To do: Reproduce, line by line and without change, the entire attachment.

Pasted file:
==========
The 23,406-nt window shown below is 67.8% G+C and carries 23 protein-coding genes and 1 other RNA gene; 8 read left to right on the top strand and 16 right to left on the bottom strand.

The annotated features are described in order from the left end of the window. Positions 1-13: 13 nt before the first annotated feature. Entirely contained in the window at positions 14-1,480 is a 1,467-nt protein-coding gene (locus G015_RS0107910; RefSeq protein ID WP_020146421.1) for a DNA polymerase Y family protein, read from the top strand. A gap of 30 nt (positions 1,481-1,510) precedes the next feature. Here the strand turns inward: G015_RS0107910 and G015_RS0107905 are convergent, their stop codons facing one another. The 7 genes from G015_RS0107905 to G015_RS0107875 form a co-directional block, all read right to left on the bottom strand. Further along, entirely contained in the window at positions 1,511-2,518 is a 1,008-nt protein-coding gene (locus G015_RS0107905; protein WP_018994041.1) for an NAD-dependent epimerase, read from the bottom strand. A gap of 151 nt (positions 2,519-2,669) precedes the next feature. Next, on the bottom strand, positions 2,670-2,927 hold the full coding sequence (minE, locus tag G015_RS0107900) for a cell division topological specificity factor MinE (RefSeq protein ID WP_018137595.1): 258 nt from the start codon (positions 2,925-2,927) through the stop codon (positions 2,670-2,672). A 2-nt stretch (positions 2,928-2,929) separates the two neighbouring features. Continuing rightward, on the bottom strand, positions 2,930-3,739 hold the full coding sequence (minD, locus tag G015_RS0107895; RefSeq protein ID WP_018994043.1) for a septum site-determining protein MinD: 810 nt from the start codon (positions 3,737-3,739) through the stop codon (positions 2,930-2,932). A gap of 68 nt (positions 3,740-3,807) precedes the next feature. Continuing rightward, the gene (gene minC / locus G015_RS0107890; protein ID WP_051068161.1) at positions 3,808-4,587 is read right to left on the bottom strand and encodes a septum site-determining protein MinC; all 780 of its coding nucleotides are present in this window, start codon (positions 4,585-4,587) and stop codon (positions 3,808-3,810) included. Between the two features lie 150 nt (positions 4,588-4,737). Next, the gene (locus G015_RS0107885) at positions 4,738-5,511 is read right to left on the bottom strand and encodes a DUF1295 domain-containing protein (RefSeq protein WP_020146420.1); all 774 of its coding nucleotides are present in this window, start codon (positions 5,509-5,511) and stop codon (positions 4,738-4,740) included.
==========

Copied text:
The 23,406-nt window shown below is 67.8% G+C and carries 23 protein-coding genes and 1 other RNA gene; 8 read left to right on the top strand and 16 right to left on the bottom strand.

The annotated features are described in order from the left end of the window. Positions 1-13: 13 nt before the first annotated feature. Entirely contained in the window at positions 14-1,480 is a 1,467-nt protein-coding gene (locus G015_RS0107910; RefSeq protein ID WP_020146421.1) for a DNA polymerase Y family protein, read from the top strand. A gap of 30 nt (positions 1,481-1,510) precedes the next feature. Here the strand turns inward: G015_RS0107910 and G015_RS0107905 are convergent, their stop codons facing one another. The 7 genes from G015_RS0107905 to G015_RS0107875 form a co-directional block, all read right to left on the bottom strand. Further along, entirely contained in the window at positions 1,511-2,518 is a 1,008-nt protein-coding gene (locus G015_RS0107905; protein WP_018994041.1) for an NAD-dependent epimerase, read from the bottom strand. A gap of 151 nt (positions 2,519-2,669) precedes the next feature. Next, on the bottom strand, positions 2,670-2,927 hold the full coding sequence (minE, locus tag G015_RS0107900) for a cell division topological specificity factor MinE (RefSeq protein ID WP_018137595.1): 258 nt from the start codon (positions 2,925-2,927) through the stop codon (positions 2,670-2,672). A 2-nt stretch (positions 2,928-2,929) separates the two neighbouring features. Continuing rightward, on the bottom strand, positions 2,930-3,739 hold the full coding sequence (minD, locus tag G015_RS0107895; RefSeq protein ID WP_018994043.1) for a septum site-determining protein MinD: 810 nt from the start codon (positions 3,737-3,739) through the stop codon (positions 2,930-2,932). A gap of 68 nt (positions 3,740-3,807) precedes the next feature. Continuing rightward, the gene (gene minC / locus G015_RS0107890; protein ID WP_051068161.1) at positions 3,808-4,587 is read right to left on the bottom strand and encodes a septum site-determining protein MinC; all 780 of its coding nucleotides are present in this window, start codon (positions 4,585-4,587) and stop codon (positions 3,808-3,810) included. Between the two features lie 150 nt (positions 4,588-4,737). Next, the gene (locus G015_RS0107885) at positions 4,738-5,511 is read right to left on the bottom strand and encodes a DUF1295 domain-containing protein (RefSeq protein WP_020146420.1); all 774 of its coding nucleotides are present in this window, start codon (positions 5,509-5,511) and stop codon (positions 4,738-4,740) included.